Apple OS X 10.10 vs. Ubuntu 14.10 Performance
Written by Michael Larabel in Operating Systems on 25 November 2014. Page 1 of 5. 71 Comments

While I delivered some OS X 10.10 Yosemite preview benchmarks back in August, here's my first tests of the official release of Apple OS X 10.10.1 compared to Ubuntu 14.10 Linux. Tests were done of OS X 10.9.5 and OS X 10.10.1 against Ubuntu 14.10 Utopic Unicorn when running the benchmarks under both GCC and LLVM Clang compilers.

OS X 10.9.5 Mavericks and OS X 10.10 Yosemite were both benchmarked from the 2013 Apple MacBook Air that was used as the basis for all of the tests. Both OS X releases were tested to see how the performance compares against the two latest versions of Apple OS X before comparing it to Ubuntu 14.10. Ubuntu 14.10 was tested both in its stock form -- using the GCC 4.9.1 compiler -- and then again a second run when switching over to its packaged LLVM Clang 3.5 compiler. Apple uses LLVM Clang by default with Xcode as its development environment while Ubuntu Linux uses GCC as its build environment default. Thus I tested Ubuntu under both compilers to try to rule out any large performance swings being attributed to just the compiler. All other settings were maintained at their defaults by the tested operating systems.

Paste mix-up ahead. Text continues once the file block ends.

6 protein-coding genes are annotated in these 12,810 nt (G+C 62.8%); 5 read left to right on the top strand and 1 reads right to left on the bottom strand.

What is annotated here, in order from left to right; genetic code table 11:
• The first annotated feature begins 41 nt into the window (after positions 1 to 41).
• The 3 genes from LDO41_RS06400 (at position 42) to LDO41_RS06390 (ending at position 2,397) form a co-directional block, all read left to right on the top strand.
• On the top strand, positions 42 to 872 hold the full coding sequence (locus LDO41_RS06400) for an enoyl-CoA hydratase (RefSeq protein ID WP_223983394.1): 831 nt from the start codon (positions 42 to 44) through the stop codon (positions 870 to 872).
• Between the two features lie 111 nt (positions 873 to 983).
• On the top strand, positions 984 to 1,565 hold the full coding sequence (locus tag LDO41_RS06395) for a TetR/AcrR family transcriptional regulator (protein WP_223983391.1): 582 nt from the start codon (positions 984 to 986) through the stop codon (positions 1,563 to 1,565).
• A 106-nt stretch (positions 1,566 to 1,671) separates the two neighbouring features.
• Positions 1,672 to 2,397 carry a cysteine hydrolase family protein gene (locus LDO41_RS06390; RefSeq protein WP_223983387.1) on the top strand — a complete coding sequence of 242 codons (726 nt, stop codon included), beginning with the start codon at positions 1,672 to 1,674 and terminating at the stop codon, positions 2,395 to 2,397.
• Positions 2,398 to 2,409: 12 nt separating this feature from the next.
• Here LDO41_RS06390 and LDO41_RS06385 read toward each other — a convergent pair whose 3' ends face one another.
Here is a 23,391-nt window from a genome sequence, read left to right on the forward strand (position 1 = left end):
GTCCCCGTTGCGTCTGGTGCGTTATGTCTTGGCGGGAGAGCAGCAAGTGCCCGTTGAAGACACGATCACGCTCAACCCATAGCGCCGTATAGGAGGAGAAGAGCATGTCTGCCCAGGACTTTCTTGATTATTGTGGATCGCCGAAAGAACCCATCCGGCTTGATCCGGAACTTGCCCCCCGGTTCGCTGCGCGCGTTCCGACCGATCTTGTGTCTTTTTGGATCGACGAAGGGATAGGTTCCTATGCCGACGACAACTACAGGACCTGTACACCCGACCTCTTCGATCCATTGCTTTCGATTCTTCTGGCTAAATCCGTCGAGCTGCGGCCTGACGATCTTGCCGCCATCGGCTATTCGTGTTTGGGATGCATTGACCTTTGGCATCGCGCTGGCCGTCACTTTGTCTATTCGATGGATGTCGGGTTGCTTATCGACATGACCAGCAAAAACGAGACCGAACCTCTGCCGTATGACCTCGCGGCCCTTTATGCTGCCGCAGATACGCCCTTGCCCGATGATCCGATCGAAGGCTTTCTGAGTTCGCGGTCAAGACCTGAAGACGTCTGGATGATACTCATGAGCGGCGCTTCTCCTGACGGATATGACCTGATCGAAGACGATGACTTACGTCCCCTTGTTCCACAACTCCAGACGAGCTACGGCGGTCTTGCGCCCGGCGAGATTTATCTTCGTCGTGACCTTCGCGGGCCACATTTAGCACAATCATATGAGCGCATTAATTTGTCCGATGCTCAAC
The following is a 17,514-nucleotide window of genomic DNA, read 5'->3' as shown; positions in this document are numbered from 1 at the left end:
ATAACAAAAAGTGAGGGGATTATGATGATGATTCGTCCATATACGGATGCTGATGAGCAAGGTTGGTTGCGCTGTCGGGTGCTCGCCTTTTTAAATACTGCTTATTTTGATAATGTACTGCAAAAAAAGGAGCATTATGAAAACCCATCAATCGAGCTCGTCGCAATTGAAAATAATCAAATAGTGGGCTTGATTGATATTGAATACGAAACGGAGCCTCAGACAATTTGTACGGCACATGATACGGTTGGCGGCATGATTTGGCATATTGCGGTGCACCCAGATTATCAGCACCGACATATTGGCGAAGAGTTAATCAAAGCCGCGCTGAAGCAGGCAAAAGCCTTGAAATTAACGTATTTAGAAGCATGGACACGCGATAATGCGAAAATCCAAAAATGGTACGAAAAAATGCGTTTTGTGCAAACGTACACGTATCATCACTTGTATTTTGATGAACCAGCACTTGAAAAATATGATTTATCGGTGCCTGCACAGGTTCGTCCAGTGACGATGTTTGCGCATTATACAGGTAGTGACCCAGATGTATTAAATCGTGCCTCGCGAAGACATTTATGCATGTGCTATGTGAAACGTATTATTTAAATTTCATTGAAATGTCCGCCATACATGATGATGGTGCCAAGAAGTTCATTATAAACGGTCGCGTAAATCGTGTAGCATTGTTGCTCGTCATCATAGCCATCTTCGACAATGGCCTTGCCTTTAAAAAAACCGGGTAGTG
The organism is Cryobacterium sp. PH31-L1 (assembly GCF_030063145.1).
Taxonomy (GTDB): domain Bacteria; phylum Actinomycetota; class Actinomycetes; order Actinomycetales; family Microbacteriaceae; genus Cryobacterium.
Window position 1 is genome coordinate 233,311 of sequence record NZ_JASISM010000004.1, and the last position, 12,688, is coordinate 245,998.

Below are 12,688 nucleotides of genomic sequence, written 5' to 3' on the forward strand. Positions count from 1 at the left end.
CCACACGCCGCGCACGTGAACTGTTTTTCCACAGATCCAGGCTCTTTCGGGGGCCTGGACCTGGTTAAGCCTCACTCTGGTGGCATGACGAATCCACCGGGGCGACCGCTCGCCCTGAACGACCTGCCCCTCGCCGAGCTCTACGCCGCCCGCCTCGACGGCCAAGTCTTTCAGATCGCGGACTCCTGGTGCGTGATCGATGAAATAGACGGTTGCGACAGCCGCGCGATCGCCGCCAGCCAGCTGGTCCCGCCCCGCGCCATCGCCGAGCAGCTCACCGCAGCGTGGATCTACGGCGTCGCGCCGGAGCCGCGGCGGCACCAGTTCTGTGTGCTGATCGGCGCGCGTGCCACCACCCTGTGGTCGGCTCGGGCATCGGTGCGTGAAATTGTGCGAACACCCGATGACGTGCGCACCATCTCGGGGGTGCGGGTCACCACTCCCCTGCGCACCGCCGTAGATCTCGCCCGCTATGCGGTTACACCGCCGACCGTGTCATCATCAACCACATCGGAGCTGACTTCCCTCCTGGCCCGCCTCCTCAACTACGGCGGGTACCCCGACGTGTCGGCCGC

The 2013 MacBook Air that was used for all testing was equipped with an Intel Core i5 (i5-4250U) Haswell processor with a base frequency of 1.3GHz and turbo of 2.6GHz. The Core i5-4250U has two physical cores plus Hyper Threading. The system has 4GB of DDR3-1600MHz memory, Apple 120GB SSD, and Intel HD Graphics 5000 Haswell-ULT graphics.

All of the benchmarks carried out under OS X and Ubuntu Linux were facilitated in a fully automated and reproducible manner using the open-source Phoronix Test Suite benchmarking software. The benchmarks chosen on OpenBenchmarking.org for execution by the Phoronix Test Suite were limited to tests that are known to be in a very reasonable and comparable cross-platform state.

Let's see how OS X is running against Ubuntu Linux these days...



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